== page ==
Some years later, around 1000 AD Erik’s oldest son, Leif the Lucky, or just Leif Eriksson wanted to explore the land that Bjarni had sighted those years ago earlier. Erik let his son take a ship with 35 men and sail off in south-western direction. The first land they reached was barren, which they named Helluland, (most likely Baffin Island). The next land was flat, wooden with great sandy beaches. Because of its natural resources Leif called it Markland, (Labrador). Two days later they sighted land again, cast anchor a third time and went ashore. They decided to stay for the winter and built houses. The Vikings spent a fairly good time there and returned back home bringing wild grapes from their expedition. Therefore Leif the Lucky had called this land Vinland. In 1960 they probably found the place where Leif and his followers had lived in Vinland, near the small fishing-village L’Anse aux Meadows at the northern tip of Newfoundland, off the Canadian mainland. Later Leif’s brother-in-law Thorfinn Karlseffni decided to go back to Vinland and went with 60 men and five women. At Vinland they built more houses and during the following summer they met American Indians for the first time. According to the descriptions the Norsemen most likely met some Algonkin tribe, maybe the Beothuk or Micmac Indians. The Vikings called the Native people “Skraelings”, just as they had the Greenland Eskimos. The Indians in the region and the Norsemen started to trade. The Indians brought furs and pelts, while the Vikings gave the Indians red cloth and milk the first time they met again. Thorfinn Karlsefni and Gudrid got their son, named Snorri, during this period. The relation with the Indians eventually turned hostile, and a battle was fought in a clearing between the woods and the sea. This hostile encounter made the situation for the small group of Norsemen rather insecure, and after one more winter there they left, which happened around 1008 A.D. One more expedition would take place though. During this short time, ca 1000 – 1010 A.D. Norse men lived in Canada, but sources tell us that the Viking Greenlanders fetched timber there until 1347, most likely in Labrador. But there were no more European settlers for another 500 years.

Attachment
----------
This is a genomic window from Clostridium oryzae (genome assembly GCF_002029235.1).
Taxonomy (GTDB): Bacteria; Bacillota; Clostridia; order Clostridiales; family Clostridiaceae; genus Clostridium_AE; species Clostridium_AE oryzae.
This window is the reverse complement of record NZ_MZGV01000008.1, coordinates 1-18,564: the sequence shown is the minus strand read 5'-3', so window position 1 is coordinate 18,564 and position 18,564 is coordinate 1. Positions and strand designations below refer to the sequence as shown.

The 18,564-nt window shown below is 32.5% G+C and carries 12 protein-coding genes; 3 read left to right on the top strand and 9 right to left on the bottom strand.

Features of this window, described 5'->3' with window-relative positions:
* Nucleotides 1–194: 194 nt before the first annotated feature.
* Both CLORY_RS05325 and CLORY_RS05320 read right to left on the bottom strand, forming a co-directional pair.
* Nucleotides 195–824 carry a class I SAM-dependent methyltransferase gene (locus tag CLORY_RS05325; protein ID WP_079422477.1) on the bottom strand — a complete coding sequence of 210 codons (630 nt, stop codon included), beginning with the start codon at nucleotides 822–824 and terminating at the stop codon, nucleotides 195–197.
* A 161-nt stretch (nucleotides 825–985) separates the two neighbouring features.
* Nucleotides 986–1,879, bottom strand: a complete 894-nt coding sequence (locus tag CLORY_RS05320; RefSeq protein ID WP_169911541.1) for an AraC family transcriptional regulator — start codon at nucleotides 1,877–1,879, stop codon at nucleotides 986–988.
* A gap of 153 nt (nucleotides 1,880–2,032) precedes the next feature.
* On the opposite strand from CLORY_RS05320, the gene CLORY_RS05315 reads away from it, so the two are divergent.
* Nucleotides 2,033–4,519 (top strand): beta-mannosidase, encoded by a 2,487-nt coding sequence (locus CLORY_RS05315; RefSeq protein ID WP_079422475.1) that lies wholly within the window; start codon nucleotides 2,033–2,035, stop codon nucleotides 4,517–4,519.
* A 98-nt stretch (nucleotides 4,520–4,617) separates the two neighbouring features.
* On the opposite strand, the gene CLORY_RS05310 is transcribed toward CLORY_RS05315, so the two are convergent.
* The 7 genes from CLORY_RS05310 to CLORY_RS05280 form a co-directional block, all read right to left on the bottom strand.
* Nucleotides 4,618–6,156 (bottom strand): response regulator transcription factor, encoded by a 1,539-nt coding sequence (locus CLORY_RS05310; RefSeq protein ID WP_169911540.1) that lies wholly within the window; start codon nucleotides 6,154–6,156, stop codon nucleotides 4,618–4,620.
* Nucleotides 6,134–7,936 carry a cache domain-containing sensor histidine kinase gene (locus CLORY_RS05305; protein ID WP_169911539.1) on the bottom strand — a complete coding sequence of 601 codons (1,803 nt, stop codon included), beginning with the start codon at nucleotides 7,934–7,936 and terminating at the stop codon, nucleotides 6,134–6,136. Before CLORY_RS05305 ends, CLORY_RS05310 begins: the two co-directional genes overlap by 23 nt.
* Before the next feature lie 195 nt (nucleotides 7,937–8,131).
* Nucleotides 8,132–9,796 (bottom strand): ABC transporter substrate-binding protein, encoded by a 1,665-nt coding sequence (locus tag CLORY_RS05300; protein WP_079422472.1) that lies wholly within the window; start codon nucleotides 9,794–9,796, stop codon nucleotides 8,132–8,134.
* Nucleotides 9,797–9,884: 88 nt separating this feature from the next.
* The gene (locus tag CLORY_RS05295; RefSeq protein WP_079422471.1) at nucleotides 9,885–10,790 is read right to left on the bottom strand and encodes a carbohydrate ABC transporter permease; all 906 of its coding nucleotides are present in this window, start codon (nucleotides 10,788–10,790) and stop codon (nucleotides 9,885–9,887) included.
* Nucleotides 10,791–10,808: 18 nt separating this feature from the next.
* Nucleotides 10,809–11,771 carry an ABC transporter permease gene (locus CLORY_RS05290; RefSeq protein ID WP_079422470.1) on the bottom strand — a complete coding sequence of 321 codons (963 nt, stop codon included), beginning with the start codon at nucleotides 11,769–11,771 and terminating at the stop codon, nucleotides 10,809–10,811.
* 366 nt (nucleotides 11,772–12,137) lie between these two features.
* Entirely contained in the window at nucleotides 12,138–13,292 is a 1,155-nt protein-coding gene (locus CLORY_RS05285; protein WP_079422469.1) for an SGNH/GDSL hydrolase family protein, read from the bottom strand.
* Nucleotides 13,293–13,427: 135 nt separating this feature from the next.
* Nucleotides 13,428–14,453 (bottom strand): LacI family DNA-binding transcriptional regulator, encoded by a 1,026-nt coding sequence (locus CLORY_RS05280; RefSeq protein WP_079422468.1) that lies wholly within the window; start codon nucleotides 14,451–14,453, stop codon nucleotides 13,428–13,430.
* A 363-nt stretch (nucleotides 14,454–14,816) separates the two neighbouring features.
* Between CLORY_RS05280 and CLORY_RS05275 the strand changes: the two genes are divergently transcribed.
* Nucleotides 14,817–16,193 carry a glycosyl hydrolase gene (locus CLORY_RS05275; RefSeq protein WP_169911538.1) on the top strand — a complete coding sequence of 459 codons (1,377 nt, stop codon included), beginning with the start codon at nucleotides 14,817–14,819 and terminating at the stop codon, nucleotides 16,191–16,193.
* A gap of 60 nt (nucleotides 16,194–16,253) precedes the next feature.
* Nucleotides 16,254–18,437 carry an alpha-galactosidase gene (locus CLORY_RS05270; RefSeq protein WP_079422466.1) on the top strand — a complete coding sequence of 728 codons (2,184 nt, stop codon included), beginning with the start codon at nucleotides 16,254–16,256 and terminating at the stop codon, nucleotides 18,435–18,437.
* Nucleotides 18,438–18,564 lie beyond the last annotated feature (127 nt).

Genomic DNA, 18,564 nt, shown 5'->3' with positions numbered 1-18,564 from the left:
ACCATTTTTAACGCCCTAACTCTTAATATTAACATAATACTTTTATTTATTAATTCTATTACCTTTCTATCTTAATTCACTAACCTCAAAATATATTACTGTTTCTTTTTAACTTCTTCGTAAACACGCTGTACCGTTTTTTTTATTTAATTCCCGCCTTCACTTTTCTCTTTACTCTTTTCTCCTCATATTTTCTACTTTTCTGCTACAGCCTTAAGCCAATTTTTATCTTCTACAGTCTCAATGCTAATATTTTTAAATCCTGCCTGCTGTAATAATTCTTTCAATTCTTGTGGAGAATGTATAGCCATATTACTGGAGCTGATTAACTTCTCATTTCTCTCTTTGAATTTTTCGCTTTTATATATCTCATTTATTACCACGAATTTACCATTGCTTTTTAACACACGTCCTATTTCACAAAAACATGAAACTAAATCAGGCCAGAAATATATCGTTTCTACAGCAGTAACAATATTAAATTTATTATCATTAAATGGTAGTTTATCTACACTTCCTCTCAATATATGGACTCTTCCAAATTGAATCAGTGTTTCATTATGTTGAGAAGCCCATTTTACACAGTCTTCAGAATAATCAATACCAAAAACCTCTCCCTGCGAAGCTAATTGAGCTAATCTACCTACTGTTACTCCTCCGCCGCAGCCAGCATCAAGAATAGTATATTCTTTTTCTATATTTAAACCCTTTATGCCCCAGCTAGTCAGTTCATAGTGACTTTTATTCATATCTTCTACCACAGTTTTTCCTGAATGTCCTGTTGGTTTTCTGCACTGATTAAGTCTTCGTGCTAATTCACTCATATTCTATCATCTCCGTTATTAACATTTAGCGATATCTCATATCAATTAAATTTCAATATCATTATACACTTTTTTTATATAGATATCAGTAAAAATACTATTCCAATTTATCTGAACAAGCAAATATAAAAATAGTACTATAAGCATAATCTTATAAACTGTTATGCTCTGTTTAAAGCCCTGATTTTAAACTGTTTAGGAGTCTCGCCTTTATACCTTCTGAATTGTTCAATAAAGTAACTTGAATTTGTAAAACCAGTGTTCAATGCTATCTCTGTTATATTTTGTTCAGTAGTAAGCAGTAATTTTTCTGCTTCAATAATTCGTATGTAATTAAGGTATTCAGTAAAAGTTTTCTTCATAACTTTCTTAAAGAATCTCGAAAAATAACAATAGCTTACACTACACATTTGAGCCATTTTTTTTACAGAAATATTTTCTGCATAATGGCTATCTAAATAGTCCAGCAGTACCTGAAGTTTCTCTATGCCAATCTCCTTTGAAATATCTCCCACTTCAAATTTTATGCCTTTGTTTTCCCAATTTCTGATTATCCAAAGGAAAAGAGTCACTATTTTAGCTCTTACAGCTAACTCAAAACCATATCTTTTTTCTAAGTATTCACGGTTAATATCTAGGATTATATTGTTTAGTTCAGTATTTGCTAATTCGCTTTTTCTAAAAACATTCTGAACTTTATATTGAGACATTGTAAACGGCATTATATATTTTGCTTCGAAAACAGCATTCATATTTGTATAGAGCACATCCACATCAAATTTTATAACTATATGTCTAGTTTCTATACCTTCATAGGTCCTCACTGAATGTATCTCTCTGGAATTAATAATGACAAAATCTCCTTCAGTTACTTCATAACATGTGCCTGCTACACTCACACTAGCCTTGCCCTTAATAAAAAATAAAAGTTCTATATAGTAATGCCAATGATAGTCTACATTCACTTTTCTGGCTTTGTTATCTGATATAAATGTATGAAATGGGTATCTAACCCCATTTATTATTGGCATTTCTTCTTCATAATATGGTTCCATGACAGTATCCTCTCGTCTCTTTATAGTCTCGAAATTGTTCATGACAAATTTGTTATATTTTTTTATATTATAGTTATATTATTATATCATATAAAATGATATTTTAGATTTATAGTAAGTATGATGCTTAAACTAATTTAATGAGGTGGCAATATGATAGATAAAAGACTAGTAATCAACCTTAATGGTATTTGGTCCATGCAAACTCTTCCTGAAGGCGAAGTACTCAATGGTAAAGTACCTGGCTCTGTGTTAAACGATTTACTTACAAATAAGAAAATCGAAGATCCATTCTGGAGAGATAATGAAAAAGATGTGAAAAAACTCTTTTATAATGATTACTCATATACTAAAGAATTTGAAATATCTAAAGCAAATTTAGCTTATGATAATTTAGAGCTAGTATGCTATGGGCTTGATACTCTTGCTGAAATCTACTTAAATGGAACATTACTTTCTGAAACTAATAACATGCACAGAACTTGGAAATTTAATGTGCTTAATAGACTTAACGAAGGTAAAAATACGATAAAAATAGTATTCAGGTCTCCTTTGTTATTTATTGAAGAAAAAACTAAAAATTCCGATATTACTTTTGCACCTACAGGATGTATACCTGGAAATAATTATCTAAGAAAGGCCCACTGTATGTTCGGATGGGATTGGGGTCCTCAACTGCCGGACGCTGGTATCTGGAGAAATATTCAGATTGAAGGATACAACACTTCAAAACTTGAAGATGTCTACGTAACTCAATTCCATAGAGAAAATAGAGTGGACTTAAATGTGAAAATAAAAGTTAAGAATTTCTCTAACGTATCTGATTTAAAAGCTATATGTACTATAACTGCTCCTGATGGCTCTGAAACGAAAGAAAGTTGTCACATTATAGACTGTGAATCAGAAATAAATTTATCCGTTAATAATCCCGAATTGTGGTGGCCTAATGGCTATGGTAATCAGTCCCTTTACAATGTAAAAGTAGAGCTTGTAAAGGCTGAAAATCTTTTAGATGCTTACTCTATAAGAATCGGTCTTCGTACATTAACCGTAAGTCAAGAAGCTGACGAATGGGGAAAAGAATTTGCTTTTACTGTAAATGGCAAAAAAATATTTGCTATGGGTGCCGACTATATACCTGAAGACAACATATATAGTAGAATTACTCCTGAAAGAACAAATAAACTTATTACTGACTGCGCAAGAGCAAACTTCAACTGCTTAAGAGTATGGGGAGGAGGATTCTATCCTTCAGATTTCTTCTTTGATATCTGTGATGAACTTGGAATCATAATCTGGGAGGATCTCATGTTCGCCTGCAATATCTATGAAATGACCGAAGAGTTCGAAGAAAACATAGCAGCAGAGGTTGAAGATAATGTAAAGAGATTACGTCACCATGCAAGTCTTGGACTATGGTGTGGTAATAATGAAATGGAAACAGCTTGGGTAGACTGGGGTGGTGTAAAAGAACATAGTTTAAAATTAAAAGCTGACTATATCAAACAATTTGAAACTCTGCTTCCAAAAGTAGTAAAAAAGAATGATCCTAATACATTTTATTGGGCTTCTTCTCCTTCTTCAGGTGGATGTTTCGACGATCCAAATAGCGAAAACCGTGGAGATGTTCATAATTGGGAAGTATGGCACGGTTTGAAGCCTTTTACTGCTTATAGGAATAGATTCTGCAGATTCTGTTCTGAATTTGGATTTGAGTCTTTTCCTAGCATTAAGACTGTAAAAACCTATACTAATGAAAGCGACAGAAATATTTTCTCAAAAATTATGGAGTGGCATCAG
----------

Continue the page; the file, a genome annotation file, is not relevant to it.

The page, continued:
We humans have always migrated and settled. The pride we feel of our own group heritage is natural and nothing to be ashamed of. Still the animosity that develop time and again through the millennia between various groups of people creates a foundation for the destructivity in us. We humans are innovative, we are skilled, always look for viable outcomes, we compete and strife. However too often we sneer at our common traits, we neglect the human responsibility, we encourage and provoke the destructive forces, mock kindness or peaceful strifes. But the good forces are there. If we are to survive as a species the development ought to be aimed at evolving the societies we live in in such a way that makes our future viable. How can we do that without destroying our world even more? How can we become a better people?

Anders Moberg, February the 2d 2013



Leave a Reply

Fill in your details below or click an icon to log in:

WordPress.com Logo

You are commenting using your WordPress.com account. Log Out /  Change )

Twitter picture

You are commenting using your Twitter account. Log Out /  Change )

Facebook photo

You are commenting using your Facebook account. Log Out /  Change )

Connecting to %s